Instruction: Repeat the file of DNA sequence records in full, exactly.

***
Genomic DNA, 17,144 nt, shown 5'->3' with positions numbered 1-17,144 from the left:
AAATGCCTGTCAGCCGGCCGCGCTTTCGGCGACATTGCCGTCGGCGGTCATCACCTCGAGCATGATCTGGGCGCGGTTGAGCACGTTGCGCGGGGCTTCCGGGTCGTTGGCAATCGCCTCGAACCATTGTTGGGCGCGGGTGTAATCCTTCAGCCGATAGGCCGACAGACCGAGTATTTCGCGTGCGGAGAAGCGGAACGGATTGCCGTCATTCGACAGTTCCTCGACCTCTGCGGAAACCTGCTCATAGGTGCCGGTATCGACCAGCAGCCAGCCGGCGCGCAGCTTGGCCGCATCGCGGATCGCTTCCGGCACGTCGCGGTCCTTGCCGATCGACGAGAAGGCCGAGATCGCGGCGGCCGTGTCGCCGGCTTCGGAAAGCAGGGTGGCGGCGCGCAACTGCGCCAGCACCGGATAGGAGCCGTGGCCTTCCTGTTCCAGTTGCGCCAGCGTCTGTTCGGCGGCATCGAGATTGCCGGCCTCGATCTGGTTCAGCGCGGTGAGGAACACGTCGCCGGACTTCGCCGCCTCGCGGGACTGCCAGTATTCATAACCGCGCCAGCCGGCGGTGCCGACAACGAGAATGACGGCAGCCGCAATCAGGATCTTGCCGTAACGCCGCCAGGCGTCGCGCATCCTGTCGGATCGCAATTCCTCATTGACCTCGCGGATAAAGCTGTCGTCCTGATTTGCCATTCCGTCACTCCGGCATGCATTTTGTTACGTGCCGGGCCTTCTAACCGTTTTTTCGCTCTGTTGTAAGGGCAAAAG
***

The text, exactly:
Genomic DNA, 17,144 nt, shown 5'->3' with positions numbered 1-17,144 from the left:
AAATGCCTGTCAGCCGGCCGCGCTTTCGGCGACATTGCCGTCGGCGGTCATCACCTCGAGCATGATCTGGGCGCGGTTGAGCACGTTGCGCGGGGCTTCCGGGTCGTTGGCAATCGCCTCGAACCATTGTTGGGCGCGGGTGTAATCCTTCAGCCGATAGGCCGACAGACCGAGTATTTCGCGTGCGGAGAAGCGGAACGGATTGCCGTCATTCGACAGTTCCTCGACCTCTGCGGAAACCTGCTCATAGGTGCCGGTATCGACCAGCAGCCAGCCGGCGCGCAGCTTGGCCGCATCGCGGATCGCTTCCGGCACGTCGCGGTCCTTGCCGATCGACGAGAAGGCCGAGATCGCGGCGGCCGTGTCGCCGGCTTCGGAAAGCAGGGTGGCGGCGCGCAACTGCGCCAGCACCGGATAGGAGCCGTGGCCTTCCTGTTCCAGTTGCGCCAGCGTCTGTTCGGCGGCATCGAGATTGCCGGCCTCGATCTGGTTCAGCGCGGTGAGGAACACGTCGCCGGACTTCGCCGCCTCGCGGGACTGCCAGTATTCATAACCGCGCCAGCCGGCGGTGCCGACAACGAGAATGACGGCAGCCGCAATCAGGATCTTGCCGTAACGCCGCCAGGCGTCGCGCATCCTGTCGGATCGCAATTCCTCATTGACCTCGCGGATAAAGCTGTCGTCCTGATTTGCCATTCCGTCACTCCGGCATGCATTTTGTTACGTGCCGGGCCTTCTAACCGTTTTTTCGCTCTGTTGTAAGGGCAAAAG